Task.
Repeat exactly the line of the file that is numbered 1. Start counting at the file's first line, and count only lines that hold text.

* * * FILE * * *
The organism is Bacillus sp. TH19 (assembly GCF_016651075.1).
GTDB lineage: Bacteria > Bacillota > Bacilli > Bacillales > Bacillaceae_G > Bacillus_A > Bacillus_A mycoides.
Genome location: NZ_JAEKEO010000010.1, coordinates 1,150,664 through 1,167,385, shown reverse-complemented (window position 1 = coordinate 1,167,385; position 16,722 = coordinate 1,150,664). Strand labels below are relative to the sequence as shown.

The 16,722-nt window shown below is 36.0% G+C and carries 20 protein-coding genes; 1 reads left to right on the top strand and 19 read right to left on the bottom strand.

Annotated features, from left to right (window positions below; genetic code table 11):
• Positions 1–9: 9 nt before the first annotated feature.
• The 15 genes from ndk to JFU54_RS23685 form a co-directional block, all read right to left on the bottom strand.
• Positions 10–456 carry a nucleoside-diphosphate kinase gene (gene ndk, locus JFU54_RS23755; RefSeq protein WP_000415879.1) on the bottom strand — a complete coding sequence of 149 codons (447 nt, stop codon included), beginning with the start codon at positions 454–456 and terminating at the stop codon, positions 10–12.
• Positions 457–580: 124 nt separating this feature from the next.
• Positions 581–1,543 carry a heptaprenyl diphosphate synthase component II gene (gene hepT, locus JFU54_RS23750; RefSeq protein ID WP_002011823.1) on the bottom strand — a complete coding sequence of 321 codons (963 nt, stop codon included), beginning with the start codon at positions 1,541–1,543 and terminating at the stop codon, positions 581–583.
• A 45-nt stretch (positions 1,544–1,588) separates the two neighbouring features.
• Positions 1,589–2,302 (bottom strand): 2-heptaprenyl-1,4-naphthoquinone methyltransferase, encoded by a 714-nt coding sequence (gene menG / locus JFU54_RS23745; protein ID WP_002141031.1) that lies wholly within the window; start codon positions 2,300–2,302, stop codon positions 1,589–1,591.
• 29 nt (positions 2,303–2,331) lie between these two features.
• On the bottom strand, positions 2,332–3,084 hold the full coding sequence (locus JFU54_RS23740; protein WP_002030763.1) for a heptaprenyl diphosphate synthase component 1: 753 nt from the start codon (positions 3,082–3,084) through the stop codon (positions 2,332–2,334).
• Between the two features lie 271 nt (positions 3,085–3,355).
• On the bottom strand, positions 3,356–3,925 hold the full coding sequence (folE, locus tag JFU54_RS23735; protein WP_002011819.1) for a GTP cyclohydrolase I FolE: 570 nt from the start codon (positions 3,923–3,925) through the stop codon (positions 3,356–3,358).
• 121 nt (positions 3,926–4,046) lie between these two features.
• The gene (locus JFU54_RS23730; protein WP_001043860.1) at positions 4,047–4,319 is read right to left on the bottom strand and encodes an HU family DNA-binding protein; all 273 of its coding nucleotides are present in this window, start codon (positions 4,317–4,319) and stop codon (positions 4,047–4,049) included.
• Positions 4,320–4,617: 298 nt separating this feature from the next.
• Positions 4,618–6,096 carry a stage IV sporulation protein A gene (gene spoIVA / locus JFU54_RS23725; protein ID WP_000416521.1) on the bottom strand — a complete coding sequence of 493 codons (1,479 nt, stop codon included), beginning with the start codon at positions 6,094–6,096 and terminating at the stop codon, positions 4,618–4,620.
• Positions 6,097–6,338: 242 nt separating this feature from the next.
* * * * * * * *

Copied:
The organism is Bacillus sp. TH19 (assembly GCF_016651075.1).